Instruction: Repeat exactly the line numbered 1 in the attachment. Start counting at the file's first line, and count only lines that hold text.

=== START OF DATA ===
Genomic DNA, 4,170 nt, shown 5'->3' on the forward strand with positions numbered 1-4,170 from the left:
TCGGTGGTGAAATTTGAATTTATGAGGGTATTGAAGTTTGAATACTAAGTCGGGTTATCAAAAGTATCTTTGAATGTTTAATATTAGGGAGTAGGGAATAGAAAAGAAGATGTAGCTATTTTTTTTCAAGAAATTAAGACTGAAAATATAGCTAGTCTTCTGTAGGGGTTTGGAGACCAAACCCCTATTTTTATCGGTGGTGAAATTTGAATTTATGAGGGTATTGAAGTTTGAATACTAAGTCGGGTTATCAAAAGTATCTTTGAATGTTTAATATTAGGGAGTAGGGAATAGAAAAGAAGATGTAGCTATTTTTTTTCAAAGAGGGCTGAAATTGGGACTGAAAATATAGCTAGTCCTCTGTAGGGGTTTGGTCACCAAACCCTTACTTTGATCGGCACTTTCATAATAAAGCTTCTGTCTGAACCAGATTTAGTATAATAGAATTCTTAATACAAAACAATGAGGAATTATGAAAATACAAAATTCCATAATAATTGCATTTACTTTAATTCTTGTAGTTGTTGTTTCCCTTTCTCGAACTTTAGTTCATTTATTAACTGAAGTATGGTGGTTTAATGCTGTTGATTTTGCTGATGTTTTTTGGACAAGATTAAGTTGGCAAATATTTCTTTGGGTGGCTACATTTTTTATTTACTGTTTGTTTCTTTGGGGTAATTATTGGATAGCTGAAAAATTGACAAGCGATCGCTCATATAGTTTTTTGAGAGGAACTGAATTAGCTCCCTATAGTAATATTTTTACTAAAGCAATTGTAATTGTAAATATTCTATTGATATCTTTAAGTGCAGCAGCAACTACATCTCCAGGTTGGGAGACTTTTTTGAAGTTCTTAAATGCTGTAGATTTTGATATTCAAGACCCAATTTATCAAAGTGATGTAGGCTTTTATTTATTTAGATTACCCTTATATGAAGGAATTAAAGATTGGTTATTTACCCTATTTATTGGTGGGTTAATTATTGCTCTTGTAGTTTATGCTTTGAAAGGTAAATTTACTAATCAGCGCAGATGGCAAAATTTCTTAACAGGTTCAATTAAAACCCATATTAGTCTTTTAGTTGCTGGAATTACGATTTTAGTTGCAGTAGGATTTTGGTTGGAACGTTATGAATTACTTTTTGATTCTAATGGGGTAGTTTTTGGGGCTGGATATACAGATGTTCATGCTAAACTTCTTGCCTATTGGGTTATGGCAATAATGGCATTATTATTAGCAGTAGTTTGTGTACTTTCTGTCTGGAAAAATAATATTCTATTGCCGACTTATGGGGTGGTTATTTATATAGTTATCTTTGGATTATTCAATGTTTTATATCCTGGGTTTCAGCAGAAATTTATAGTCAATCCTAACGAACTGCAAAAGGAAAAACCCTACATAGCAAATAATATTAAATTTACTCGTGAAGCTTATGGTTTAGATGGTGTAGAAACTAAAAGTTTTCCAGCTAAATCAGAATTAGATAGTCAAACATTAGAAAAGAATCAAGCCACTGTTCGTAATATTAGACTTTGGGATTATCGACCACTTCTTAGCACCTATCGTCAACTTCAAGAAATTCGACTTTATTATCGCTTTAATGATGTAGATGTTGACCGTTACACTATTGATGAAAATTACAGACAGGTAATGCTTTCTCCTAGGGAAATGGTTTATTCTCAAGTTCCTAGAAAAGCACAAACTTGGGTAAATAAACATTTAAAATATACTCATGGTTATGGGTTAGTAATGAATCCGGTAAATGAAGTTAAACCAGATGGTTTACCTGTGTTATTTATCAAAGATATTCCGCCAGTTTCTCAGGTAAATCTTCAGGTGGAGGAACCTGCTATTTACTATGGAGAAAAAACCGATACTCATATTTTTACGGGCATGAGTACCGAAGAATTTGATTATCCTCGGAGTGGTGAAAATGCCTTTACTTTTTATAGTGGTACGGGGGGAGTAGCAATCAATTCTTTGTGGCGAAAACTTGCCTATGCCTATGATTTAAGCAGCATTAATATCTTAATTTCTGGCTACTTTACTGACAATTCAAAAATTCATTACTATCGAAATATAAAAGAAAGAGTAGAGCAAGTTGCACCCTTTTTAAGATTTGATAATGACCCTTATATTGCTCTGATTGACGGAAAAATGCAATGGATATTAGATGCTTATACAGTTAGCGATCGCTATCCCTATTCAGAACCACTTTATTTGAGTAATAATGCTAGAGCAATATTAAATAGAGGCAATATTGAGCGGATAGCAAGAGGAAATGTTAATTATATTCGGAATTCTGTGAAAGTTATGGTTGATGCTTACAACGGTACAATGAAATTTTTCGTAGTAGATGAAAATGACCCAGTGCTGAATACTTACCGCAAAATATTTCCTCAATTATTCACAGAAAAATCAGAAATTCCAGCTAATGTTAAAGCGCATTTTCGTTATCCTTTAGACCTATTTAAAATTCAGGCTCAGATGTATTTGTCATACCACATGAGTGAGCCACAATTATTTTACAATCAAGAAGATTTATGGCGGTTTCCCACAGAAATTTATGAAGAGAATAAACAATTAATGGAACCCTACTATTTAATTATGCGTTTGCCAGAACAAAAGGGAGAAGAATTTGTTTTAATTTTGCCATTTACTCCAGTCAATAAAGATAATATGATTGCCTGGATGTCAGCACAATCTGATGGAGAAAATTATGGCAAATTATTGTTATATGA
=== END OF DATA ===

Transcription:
Genomic DNA, 4,170 nt, shown 5'->3' on the forward strand with positions numbered 1-4,170 from the left: